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Thread: Whattsa Who'sa Bodhisattva - Vimalakirti

  1. #1

    Whattsa Who'sa Bodhisattva - Vimalakirti

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    That's an image of the lay master Vimalakirti in his sick bed where, amid his physical illness and infirmity (or the appearance thereof), he expounds the teachings of Emptiness to the Great Arhats and Bodhisattvas, giving each a run for their money in his powerful expression of Dharma.

    And money is something that Vimalakirti has loads of, though he uses it for good and to aid those in need. He does not hide from the world, but rather is described as practicing and realizing enlightenment right at home with wife and kids, and through his business ownership. He'd go anywhere to teach, from the government offices of the great ministers to schools to shops to bar rooms and brothels. While in the world "although he had a wife and children, yet he was chaste in action ... although he ate and drank like others, what he truly savored was the joy of meditation."

    For obviously reason, the story of Vimalakirti has been popular with those espousing the power of lay practice through the centuries.

    Taigen Dan Leighton writes, in his wonderful book Faces of Compassion: Classic Bodhisattva Archetypes and their Modern Expression ...

    Vimalakirti practiced as a layman amid the delusions of the world, without being ensnared by them. ... Vimalakirti in all his activities embodies the Mahayana view of being in the world but not of it [and in fact] a central point of the Vimalakirti Sutra is that the bodhisattva can only awaken in the context of intimate contact and involvement with the follies and passions of the world and its beings. ... Bodhisattvas can develop only through fully entering, before transcending, the turbulent seas of passions and delusions.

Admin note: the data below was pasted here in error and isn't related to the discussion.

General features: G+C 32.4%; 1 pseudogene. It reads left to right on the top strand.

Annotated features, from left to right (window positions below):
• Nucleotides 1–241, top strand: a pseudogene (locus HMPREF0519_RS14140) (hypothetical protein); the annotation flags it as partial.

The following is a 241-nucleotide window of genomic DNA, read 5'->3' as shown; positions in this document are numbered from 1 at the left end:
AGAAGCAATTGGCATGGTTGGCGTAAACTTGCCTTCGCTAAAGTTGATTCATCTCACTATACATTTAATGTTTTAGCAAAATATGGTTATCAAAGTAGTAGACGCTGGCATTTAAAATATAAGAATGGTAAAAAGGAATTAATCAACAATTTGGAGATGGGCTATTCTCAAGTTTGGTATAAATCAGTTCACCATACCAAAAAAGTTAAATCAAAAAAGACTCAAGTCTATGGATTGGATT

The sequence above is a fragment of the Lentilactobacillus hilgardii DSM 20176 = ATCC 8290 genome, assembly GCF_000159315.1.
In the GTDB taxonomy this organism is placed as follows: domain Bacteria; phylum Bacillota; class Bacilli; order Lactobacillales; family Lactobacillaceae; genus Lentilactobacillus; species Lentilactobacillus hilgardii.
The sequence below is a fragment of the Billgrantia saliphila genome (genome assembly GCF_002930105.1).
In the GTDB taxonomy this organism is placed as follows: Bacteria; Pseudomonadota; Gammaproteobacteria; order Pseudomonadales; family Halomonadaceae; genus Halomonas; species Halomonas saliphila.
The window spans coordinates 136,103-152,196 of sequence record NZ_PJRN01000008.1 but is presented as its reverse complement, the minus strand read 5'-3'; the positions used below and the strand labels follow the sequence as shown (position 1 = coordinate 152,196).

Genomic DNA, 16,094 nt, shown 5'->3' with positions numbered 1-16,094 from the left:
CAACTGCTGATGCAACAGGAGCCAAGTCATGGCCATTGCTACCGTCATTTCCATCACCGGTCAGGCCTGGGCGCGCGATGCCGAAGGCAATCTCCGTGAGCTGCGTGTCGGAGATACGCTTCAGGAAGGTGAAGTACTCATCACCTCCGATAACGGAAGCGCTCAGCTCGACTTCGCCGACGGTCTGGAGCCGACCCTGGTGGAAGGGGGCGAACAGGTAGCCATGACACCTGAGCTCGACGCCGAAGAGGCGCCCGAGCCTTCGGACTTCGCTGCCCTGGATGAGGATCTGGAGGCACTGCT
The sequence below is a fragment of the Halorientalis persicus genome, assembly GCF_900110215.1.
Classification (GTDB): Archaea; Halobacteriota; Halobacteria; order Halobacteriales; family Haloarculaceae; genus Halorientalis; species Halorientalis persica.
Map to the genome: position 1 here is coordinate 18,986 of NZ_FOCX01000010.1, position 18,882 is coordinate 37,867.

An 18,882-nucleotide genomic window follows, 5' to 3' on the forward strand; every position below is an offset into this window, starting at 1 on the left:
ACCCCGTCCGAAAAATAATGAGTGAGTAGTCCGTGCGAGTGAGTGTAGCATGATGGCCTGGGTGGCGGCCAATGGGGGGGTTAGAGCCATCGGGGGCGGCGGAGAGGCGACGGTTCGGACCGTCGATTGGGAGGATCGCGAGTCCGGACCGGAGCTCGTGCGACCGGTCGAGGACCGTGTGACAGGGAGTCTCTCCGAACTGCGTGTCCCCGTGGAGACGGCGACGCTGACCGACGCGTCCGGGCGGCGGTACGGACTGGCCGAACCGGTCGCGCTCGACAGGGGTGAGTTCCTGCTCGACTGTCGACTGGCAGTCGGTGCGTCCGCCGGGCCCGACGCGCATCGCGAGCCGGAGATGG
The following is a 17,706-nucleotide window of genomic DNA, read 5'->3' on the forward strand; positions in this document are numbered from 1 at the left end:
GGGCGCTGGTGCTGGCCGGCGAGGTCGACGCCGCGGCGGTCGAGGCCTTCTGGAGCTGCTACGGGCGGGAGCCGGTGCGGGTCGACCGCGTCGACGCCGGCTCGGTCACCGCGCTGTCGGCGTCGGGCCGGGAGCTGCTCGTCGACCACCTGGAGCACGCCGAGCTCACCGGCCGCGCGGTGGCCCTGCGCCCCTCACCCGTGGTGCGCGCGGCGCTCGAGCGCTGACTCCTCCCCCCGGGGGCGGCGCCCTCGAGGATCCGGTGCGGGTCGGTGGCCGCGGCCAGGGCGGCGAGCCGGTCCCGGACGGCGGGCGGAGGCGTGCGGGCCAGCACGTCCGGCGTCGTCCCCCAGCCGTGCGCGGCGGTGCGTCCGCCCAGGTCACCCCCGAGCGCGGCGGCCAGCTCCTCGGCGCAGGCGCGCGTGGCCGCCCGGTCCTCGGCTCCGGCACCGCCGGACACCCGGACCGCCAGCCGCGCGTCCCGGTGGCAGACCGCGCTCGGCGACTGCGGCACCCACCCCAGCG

Vimalakirti even denies the necessity of "home leaving" or retreat to a monastery (a subject of some discussion these days) in order to truly "leave home" ...

    Vimalakirti's critiques express his special commitment to lay practice as a bodhisattva model. Many of his comments and admonitions involve the tendency of the disciples to withdraw from engagement with the ordinary world. He criticizes priestly roles and religious trappings for masking inauthenticity of practice or interfering with the full development of spiritual potential of common people.

    Home-office-factory-nursery-jail-or-city streets ...

    ... each our "monastery" when perceived as such.


    Today’s Sit-A-Long video follows at this link. Remember: recording ends soon after the beginning bells; a sitting time of 15 to 35 minutes is recommended.


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    Last edited by Jundo; 04-25-2016 at 01:50 AM.

  2. #2


    Gassho
    Lisa
    sat today

  3. #3
    Thank you for this talk, Jundo.

    Gassho,
    Onkai
    SatToday

  4. #4
    I've become interested in the Vimalakirti Sutra recently because of Bob Thurman's videos (on YouTube) and it came up in a podcast hosted by Michael Taft. I ended up listening to a three-part talk on it (each part being around 2 hours) and I was quite surprised to learn that the Heart Sutra can (more or less) be found within this sutra! I find it so interesting that the entirety of the sutra can be found to be within the first chapter in a kind of holographic principle kind of way. The presenter had a neat hypothesis: He thinks this sutra was meant to be performed like a play based on the way it's structured - that maybe there was a group that traveled around performing the sutra to bring Dharma wisdom to villagers who maybe couldn't read.

    It also seems like it's an old sutra, perhaps as old as 2000 years.

    I found it interesting that in the sutra, Sariputra was presented as a kind of fool when, in the Theravada tradition, he's known as being the most intelligent of the Buddha's disciples. The presenter of the talk pointed out that in this sutra, Sariputra is meant to be a stand-in or representative of the Theravada tradition itself.

    I'm likely to track down a copy of Bob Thurman's translation. I've heard it's good if you're somewhat familiar with certain Sanskrit/Tibetan terms, otherwise the Watson translation is the way to go.

    Gassho
    Kyōsen
    Sat|LAH
    橋川
    kyō (bridge) | sen (river)

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